The smartphone camera continues its ascent. And the climb appears to be accelerating.

According to reports, we should see Sony’s new 1-inch sensor (IMX989) make its way to market next month.

Per Digital Trends, Chinese tech firm Xiaomi has confirmed its upcoming 12S Ultra will utilize the sensor. That new model is scheduled to launch July 4.

This isn’t the first time 1-inch sensors have appeared in a smartphone — models from Sharp and others came out in 2021. But certainly this is the first large scale manufacturer to bring them to market making this bit of news significant for those who track camera tech and trends.

What are the benefits of a larger sensor?

Primarily: light.

Larger sensors can capture more light because they have larger surfaces. That means you can capture photos (and videos) in conditions that would normally be impossible or that would require a flash or additional lighting.

There’s other benefits too; such as resolution and field of view and many more aspects that are far too technical to go into here. And it’s worth pointing out that a larger sensor isn’t necessarily always better.

For instance full-frame sensors have been all the rage in the dedicated camera world these days (e.g. Sony Alpha A7 III, Canon EOS R5, Panasonic Lumix S5, etc.). However, the film industry has been pretty much standardized on “Super 35” for a century of filmmaking. Ultimately different sensor sizes present different behaviors. As do lenses of course. It’s up to the creator to decide how to best utilize the tech available with no one solution being the end all and be all.

No doubt Apple will have big news yet again in a few months time when the iPhone 14 arrives.

We can expect the iPhone camera to garner lots of attention. As it always does. Multiple lenses will be a big part of the headlines. As they always are. However, Apple will likely continue to lean into its computation photography toolbox.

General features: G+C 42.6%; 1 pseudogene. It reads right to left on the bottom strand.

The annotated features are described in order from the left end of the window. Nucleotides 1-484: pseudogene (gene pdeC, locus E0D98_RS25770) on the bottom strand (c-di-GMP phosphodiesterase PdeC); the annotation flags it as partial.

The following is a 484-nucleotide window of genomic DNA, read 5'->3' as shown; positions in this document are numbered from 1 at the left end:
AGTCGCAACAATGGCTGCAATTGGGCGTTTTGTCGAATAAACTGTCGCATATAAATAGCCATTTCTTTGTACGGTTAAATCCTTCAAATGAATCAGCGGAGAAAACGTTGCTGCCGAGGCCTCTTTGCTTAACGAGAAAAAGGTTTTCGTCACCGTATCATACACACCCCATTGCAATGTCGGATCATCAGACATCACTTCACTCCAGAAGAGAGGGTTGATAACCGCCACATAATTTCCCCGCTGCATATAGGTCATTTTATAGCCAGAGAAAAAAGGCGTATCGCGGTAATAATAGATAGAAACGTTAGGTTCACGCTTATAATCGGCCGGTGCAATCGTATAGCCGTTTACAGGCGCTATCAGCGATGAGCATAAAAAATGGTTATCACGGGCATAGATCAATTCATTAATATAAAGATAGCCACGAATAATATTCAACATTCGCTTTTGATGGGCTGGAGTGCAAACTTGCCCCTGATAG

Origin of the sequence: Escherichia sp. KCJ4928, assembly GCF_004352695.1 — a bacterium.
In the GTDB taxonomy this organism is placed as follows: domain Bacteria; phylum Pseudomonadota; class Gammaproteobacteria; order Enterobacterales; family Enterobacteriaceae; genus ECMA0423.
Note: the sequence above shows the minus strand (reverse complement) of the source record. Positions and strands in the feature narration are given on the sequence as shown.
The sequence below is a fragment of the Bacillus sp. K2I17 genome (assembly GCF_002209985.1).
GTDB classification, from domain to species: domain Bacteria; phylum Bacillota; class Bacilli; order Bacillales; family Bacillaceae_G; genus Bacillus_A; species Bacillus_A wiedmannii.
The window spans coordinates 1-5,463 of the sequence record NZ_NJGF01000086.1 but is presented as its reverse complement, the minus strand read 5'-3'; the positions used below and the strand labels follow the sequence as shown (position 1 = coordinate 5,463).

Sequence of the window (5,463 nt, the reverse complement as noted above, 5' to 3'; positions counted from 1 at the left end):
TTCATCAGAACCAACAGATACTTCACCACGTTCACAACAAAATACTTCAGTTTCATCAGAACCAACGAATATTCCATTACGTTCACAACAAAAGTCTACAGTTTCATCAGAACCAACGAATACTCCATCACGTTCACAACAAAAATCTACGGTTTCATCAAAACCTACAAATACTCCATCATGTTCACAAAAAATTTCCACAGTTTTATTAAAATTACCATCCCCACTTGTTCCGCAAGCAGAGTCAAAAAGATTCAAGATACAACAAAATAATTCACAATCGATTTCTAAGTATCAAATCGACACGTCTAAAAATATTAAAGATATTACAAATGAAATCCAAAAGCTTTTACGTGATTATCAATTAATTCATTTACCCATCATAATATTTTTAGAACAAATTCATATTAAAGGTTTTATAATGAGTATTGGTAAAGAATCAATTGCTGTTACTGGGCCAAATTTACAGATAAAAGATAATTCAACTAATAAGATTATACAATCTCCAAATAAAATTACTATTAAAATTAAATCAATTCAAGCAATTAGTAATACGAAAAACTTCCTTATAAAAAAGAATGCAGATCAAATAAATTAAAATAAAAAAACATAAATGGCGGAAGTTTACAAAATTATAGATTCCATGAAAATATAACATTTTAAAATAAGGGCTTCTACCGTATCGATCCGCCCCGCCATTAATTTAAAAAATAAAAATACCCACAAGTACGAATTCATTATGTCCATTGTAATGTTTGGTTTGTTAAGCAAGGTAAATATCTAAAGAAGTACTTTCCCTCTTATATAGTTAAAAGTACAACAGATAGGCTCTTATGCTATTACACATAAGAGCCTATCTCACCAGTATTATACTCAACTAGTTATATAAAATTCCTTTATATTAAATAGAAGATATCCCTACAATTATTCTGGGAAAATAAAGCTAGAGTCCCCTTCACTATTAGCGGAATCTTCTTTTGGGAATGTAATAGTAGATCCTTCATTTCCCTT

Sure, the competition will employ larger sensors (Apple does too!). But software is key and where Apple and its vast reservoir of talent and resources can really make a difference. It’s how things like automatic bokeh/background blur can happen.

Camera nerds like myself will continue to turn to dedicated DSLR and mirrorless cameras — this is as they say, a “craft” of sorts after all, not just a tech sheet and a Twitter or Instagram post (not that there’s anything wrong with that). ILE cameras will continue to decline in market share. Not much of a risk in predicting that turn of events. The smartphone camera will continue to gain new followers, those who would have previously shot on Sony, Nikon, Canon, or Panasonic in the past. If the compact phone in our pockets and purses can produce a cinematic image why go to all the fuss of dealing with a dedicated camera and lenses? Well, at least that will be the rhetorical question asked by many — but not all.

Given Xiaomi’s decision to move to larger sensors and tout things such as “faster focus” and other features related to photography and videography it will be interesting to see if another wave of camera innovation is soon to follow.

Note: lead photo is the sensor from a Sony Alpha A7R mirrorless camera.

Clinton shoots videos for Stark Insider. San Francisco Bay Area arts, Ingmar Bergman and French New Wave, and chasing the perfect home espresso shot 25 seconds at a time (and failing). Peloton: ClintTheMint. Camera: Video Gear